From → Hardware Hacking

  1. Chris permalink

    This is a great article. I have a spare 800XL I’d like to try this with, but I’m not sure how the ground for each key is connected in this setup. I see that you have the ground pin connected, is there a specific pin on the 800XL ribbon that is a common ground?

  2. Chris permalink

    Excellent article! Thank you.

    I have a 600XL, into which I am replacing the mobo with a Raspberry Pi Model B (running RetroPi). I am intending to convert the keyboard to work with the Pi, thus your article is of great interest. I have a few questions:

    The Teensy (2.0) appears to have enough inputs to satisfy the 23 lines from the keyboard. Is this true? It appears that between the keyboard and the POKEY in the 600XL are a couple of multiplexer ICs. I’d like to avoid additional circuitry if possible. The keyboard also appears to send its lines through some resistors prior to the multiplexer ICs. Are you interfacing directly with the Teensy? Because you’re only showing the top side of the board, I didn’t see initially that you are interfacing to the other digital inputs.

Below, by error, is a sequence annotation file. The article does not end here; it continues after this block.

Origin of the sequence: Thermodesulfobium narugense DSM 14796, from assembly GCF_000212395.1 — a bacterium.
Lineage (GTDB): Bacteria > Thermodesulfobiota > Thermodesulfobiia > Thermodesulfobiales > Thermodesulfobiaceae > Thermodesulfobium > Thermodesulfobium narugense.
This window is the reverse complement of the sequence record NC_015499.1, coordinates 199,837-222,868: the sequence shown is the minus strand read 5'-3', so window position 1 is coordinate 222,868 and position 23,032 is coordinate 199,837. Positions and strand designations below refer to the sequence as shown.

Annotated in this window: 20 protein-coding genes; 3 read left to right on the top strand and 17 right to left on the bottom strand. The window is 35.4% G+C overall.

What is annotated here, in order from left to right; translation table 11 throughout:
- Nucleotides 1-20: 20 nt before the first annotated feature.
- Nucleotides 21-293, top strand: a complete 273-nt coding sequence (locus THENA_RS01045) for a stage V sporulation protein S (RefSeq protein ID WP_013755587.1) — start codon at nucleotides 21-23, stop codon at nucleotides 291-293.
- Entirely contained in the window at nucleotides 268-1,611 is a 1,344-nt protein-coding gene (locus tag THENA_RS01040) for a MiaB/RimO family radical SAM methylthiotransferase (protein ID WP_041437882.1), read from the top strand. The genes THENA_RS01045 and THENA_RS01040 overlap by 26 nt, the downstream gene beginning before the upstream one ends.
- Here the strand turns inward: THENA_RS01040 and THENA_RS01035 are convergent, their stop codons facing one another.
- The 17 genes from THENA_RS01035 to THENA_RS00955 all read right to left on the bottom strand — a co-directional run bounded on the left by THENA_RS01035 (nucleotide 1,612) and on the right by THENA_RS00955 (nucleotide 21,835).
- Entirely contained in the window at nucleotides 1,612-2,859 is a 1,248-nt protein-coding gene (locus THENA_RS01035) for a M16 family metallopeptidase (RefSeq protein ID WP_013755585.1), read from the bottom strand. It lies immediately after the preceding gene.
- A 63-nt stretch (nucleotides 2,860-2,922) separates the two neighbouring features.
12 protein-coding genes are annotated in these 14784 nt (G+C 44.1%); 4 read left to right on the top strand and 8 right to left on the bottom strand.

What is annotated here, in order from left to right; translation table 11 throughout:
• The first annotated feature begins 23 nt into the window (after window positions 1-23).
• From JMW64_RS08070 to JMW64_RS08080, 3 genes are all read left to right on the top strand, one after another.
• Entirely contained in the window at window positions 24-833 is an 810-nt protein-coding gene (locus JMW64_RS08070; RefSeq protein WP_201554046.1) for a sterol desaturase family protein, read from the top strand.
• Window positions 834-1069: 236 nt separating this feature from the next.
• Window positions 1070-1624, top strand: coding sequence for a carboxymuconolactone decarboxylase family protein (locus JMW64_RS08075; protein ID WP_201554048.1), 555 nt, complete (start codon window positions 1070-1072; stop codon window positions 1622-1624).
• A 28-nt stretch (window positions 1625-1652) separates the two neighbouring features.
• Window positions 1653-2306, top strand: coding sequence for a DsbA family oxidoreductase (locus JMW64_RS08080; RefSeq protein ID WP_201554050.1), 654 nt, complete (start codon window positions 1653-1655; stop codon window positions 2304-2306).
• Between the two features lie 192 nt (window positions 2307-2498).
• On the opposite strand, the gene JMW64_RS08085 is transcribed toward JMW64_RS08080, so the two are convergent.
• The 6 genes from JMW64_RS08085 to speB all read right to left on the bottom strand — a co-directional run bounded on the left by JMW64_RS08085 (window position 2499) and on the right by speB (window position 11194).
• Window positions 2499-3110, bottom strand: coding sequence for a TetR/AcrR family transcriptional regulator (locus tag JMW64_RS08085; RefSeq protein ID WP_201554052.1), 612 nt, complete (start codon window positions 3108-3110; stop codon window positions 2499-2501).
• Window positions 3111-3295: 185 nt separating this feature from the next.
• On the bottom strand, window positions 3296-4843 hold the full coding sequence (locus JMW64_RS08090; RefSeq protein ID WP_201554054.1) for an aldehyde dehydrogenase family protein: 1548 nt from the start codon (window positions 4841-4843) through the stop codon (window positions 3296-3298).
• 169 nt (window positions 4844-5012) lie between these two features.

I’ve recently seen an article on reprogramming a stock Arduino to be a USB HID keyboard and while that looks interesting, I’m back to the issue of not having enough digital inputs and thus, having to use additional multiplexer circuitry.

    Thanks in advance. I plan to detail all the conversion steps, as I’ve discovered many people would like to do similarly!


    • pixelpracht permalink

      Yes, I interface directly with the teensy. That’s why I bought the 2.0 version. ;)

  3. Hello! I wonder if you might take a look at this and tell me what I may be doing wrong. I’ve been unable to get your code to compile.

    Thanks in advance!


    • pixelpracht permalink

      I installed the official Arduino version (I used 1.0.5) and then ran the Teensyduino installer ( that adds files to the Arduino IDE so you can build and run sketches on Teensy.